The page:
One step at a time…

Yesterday, we moved one step closer to some answers we’ve been asking since Landon was born- it was time for her first CT scan. When she was born, we had several doctors tell us she needed to have one done. While I lay there two days post partum, a flurry of doctors who traveled in packs of four would cruise in and out and proclaim a list of tests she needed (or was having) and I vividly remember the CT scan conversation like it was nothing. “Ct scan needs to be soon! Schedule it now!”  After discussing it ad nausea at the Clark School and with other supportive “special” parents… I knew we would wait.  There was no reason to do it then- she was too little, it was too much radiation for a 6 lb baby and her father and I knew she didn’t need it yet. Surgeries wouldn’t occur for years, but doctors can be so pushy sometimes and not always with necessity. Alas, we waited and I’m so glad we did.

And yesterday… Landon killed it. She was amazingly still, put her “brave face” on, and was in and out in 10 minutes at the most.  Truly, it was shockingly easy in the end. To prepare, we actually learned what the word “still” meant, and played “statue’ where she practiced freezing while her step-sister tried to make her laugh. I walked her through what it would be like- a machine that looks like a huge donut would be above her little head and she would get to lie down to play the statue game. I made sure she knew she could bring Lenny the lovey and that I’d be right by her side.


The night before and the morning of the scan we also talked about who we thought was brave. “Moana! Moana is super brave when she walks toward the fire monster and places her face on her face. Moana saves her island and is brave with the water. Also Hei Hei is really funny. Momma, I’m brave like Moana!” Thank the world that Moana exists and my girl can esteem to be just like her. Seriously, thank you Disney for this one- parents definitely approve- but I digress. As we talked through who we thought is brave, she of course mentioned Anna her sweet sister, and I told Landon I thought that she was the bravest kid I’d ever met. She beamed and moved her eyes from side to side. She stood a little bit taller I like to think after that conversation.

So… why do a CT scan now? Well, in conjunction with a sleep study we’ll do June 3rd, Landon’s ENT wants to be able to give us some clearer direction on what’s next for her so we can strategize and schedule her surgeries appropriately. The CT scan will tell the team what’s going on inside- the structure of her inner ear in particular.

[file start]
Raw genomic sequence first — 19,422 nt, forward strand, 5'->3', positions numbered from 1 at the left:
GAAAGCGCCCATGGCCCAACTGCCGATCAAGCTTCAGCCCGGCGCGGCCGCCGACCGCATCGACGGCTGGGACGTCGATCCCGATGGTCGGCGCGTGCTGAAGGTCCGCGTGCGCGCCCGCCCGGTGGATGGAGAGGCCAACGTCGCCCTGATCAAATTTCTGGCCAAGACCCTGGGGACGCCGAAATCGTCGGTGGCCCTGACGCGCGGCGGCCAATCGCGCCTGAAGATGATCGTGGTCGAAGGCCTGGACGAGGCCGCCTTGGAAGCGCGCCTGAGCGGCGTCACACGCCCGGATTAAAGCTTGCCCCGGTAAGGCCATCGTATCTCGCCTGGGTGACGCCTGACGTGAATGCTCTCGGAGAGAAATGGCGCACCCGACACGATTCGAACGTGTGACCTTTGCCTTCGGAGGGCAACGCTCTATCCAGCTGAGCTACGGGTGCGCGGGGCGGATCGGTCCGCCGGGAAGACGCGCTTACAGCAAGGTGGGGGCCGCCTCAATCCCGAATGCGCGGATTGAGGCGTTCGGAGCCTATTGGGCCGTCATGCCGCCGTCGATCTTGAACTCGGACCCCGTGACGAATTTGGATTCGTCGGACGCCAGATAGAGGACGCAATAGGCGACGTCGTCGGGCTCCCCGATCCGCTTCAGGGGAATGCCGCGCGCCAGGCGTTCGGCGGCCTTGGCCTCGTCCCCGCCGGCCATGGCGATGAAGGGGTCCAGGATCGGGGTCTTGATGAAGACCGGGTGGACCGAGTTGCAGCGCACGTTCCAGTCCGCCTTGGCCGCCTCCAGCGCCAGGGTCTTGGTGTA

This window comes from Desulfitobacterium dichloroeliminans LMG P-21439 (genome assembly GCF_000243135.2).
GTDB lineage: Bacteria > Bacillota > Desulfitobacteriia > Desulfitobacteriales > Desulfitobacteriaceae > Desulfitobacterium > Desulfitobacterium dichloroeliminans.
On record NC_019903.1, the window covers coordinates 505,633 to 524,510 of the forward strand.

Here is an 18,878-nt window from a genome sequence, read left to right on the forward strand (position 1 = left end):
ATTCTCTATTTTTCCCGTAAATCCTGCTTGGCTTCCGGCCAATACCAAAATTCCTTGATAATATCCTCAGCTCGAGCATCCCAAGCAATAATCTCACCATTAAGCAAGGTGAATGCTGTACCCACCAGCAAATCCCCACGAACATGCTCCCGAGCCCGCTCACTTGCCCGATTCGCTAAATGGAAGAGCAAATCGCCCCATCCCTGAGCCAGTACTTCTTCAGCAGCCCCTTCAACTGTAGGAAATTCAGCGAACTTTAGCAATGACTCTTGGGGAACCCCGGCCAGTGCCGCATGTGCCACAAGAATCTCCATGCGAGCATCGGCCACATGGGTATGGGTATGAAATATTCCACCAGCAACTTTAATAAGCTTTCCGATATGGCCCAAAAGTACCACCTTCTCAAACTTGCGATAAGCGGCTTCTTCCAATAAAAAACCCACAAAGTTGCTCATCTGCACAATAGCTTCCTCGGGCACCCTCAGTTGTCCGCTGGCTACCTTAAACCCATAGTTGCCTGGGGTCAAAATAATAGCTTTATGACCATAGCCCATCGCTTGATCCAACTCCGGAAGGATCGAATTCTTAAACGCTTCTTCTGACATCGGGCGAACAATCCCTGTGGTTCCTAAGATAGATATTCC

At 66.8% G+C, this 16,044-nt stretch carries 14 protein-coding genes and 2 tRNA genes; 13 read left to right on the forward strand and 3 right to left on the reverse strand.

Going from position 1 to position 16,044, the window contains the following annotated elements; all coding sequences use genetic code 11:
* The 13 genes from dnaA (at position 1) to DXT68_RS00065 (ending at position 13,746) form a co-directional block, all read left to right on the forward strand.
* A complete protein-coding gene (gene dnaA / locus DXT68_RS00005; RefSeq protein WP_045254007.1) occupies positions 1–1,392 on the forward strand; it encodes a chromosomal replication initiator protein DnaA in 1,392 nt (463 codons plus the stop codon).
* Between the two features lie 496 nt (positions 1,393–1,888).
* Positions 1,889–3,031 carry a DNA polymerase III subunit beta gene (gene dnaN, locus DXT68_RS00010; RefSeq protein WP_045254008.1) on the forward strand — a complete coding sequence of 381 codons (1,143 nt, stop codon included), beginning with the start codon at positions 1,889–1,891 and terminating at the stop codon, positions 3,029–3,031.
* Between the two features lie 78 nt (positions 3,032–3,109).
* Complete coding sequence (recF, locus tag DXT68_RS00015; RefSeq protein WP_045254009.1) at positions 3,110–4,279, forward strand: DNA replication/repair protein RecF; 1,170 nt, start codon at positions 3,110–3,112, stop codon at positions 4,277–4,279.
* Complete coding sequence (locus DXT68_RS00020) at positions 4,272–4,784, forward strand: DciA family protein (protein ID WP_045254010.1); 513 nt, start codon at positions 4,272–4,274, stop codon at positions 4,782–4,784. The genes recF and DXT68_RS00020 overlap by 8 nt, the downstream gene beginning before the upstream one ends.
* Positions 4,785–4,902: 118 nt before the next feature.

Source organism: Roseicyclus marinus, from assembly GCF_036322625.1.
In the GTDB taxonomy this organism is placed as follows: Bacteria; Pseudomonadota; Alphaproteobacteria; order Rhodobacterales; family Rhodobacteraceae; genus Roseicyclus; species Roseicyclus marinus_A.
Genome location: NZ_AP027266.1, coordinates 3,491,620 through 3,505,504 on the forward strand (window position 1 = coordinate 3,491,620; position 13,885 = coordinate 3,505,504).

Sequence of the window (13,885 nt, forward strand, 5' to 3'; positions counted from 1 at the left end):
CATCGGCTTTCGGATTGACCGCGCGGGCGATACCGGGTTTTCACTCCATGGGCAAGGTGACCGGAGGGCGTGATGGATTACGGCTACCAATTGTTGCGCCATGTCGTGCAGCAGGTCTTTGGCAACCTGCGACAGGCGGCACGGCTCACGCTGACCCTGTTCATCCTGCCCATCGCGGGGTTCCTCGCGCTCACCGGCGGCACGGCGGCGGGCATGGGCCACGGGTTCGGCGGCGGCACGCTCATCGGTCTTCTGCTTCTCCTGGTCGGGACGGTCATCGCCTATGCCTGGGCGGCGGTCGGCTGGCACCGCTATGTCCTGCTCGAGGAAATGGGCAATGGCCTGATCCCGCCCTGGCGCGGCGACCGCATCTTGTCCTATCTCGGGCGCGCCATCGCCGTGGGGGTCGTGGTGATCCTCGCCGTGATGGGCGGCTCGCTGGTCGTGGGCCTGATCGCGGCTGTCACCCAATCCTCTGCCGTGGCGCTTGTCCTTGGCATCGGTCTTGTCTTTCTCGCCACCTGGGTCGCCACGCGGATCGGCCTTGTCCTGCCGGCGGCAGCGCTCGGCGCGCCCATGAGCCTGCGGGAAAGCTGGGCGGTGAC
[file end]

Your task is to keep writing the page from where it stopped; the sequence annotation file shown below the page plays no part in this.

Here is even more detail in case you’re wondering:

The scan will allow the otolaryngologists (ENTs) to “see” into the middle and inner ears to understand the internal anatomy. From the scan, they will grade the her ears’ anatomy on a 10 point scale to determine if canalplasty (opening the ear canals) is an option for improving her hearing loss.  This 10 point scale is called the Jahrsdoerfer or “J” scale and was developed by Dr. Robert Jahrsdoerfer.  The “J” scale is broken down on the following point system:

Stapes bone 2
Oval window open 1
Middle ear space 1
Facial nerve 1
Malleus-incus complex 1
Mastoid pneumatization 1
Incus-stapes connection 1
Round window 1
External ear 1
Total Possible Score 10

If an individual rates a 7 or higher on the scale (70% out of 100% chance of having hearing restored to normal or near normal range), he/she will most-likely be a candidate for canalplasty.  Usually, if the individual rates a 6 or below, canalplasty is unlikely an option.  However, in some cases some individuals may still be candidates even with a 6 rating depending on the actual anatomy of the ear.

Because Landon has Treacher Collins Syndrome and not just microtia atresia, she is most likely not a candidate for a canalplasty because the anatomy of someone with TCS is usually far too small to qualify. The critical importance of following these specialists’ advice on this is that a canalplasty poses a significant risk for damaging the cochlea. So, we’ll know where and what her surgical future may look like with the designation on the scale. We’ve not yet decided if we’re doing microtia repair and building new ears, but if there’s a good chance for a canalplasty that’s a large piece of this microtia puzzle.


Next up will be the sleep study. That night they will cover her little body in nodes and watch her sleep while analyzing her air flow. Given the (probably abnormal) amount of sleep stalking I’ve done since she was born, I’m fairly certain she has some form of obstructive sleep apnea (OSA). It is also very common for anyone with TCS because of their traditionally small jaws (called micrognathia) and therefore the tongue rests far in the back of her throat and obstructs air flow. We will know after this study the severity of the apnea and then be able to discuss (using actual data!) whether she needs a tonsillectomy, adenoidectomy (or both) or the full monte… a jaw distraction or “mandibular” distraction surgery. That would involve making the lower jaw larger by lengthening the lower jaw bone and relieving airway obstruction. That last surgery there… that to me is the most terrifying surgery in all of the TCS related surgeries. It’s invasive, it’s extensive, it’s painful.

But… knowing more of her surgical future can allow us to prepare for the what, when and begin the conversation of where. We’ll have more questions following these answers, but have studies completed to be able to get those other opinions. The absolute hardest part in this is not moving ten steps ahead and being consumed by the what-ifs. What if she has jaw distraction surgery? Who is good enough to perform that surgery? Do we use someone in Charleston? In NYC? In Philly? Do we take a chance with a canalplasty if she scores a 6 on the J-Scale test? How many opinions do you get before you make a decision?